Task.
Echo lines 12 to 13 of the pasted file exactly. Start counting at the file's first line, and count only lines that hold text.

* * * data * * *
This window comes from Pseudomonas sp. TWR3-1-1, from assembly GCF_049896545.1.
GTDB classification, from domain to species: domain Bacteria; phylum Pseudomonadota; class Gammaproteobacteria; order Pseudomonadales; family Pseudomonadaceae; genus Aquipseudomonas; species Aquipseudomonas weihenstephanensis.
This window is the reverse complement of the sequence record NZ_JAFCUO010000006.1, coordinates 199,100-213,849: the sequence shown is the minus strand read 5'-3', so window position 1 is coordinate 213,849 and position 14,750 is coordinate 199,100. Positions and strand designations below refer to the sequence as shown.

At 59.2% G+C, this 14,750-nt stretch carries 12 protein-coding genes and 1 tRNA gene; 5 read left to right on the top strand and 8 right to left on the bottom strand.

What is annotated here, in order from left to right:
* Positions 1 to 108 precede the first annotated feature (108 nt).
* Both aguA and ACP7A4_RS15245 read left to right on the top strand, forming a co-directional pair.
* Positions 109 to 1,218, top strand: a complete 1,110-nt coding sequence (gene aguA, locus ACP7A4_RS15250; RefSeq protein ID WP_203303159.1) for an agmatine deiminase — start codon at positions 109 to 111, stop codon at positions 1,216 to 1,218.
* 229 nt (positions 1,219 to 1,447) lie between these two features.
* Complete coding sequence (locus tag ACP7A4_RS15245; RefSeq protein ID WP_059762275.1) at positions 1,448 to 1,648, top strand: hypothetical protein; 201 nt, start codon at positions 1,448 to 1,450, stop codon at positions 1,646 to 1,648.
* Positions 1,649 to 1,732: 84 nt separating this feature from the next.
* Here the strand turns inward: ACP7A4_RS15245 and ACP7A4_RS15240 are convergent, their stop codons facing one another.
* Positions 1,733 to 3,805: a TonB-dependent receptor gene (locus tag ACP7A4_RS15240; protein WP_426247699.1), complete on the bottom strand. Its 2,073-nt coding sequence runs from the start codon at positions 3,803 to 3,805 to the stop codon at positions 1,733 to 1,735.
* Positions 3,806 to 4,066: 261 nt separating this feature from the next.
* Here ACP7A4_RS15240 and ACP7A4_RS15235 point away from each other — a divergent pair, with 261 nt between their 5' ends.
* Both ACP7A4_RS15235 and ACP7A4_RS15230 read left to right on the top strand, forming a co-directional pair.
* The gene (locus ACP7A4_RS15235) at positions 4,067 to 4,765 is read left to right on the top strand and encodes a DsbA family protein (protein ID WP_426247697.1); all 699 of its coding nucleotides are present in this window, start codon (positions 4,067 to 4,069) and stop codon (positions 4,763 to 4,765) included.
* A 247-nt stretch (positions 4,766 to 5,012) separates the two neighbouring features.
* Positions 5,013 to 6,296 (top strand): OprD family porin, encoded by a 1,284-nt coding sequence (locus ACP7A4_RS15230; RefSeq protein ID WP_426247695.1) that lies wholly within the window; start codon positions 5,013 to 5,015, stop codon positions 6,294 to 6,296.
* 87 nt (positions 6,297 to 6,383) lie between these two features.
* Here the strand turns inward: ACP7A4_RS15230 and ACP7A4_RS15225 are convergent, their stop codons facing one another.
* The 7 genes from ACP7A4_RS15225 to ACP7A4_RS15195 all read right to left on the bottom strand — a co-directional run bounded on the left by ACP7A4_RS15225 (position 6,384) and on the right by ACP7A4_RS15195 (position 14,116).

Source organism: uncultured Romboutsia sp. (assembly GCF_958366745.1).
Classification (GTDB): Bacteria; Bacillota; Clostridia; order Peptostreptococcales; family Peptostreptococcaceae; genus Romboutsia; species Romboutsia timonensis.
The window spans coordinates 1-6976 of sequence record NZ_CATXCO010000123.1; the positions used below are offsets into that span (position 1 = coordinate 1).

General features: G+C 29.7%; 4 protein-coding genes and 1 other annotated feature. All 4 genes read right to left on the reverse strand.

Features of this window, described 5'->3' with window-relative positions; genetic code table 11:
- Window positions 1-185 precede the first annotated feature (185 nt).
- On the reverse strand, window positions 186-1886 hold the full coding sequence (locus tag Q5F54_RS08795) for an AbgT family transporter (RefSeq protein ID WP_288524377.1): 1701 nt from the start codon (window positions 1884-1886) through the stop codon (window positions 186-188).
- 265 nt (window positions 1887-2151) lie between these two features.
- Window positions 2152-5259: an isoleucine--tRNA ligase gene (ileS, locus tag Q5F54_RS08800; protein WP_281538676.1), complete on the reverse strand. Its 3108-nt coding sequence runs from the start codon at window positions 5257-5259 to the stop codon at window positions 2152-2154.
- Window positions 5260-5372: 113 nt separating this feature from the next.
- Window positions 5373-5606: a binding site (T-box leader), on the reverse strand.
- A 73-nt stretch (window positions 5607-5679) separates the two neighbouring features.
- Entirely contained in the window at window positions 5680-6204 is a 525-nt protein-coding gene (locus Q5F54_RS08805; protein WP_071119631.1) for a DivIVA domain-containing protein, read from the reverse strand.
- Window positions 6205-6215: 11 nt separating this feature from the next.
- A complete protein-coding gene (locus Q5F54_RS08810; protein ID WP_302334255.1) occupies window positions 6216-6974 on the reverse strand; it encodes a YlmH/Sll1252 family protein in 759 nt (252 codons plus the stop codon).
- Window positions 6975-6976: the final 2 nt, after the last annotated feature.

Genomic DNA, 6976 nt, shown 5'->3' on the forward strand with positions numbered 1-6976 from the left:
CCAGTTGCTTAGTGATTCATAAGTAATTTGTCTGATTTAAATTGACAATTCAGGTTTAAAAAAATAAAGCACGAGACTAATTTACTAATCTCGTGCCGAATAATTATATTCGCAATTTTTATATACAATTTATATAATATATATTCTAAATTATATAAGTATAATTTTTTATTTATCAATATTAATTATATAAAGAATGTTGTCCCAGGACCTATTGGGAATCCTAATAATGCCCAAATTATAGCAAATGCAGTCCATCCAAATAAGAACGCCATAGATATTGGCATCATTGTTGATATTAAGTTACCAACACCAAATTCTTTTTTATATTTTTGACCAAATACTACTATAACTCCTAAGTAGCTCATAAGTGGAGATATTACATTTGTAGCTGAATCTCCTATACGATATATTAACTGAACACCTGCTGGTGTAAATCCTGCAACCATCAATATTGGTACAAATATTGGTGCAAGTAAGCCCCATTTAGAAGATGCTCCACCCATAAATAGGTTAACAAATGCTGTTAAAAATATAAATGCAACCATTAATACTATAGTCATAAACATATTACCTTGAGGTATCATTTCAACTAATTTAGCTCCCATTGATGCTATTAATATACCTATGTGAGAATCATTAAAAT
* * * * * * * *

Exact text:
* Here the strand turns inward: ACP7A4_RS15245 and ACP7A4_RS15240 are convergent, their stop codons facing one another.
* Positions 1,733 to 3,805: a TonB-dependent receptor gene (locus tag ACP7A4_RS15240; protein WP_426247699.1), complete on the bottom strand. Its 2,073-nt coding sequence runs from the start codon at positions 3,803 to 3,805 to the stop codon at positions 1,733 to 1,735.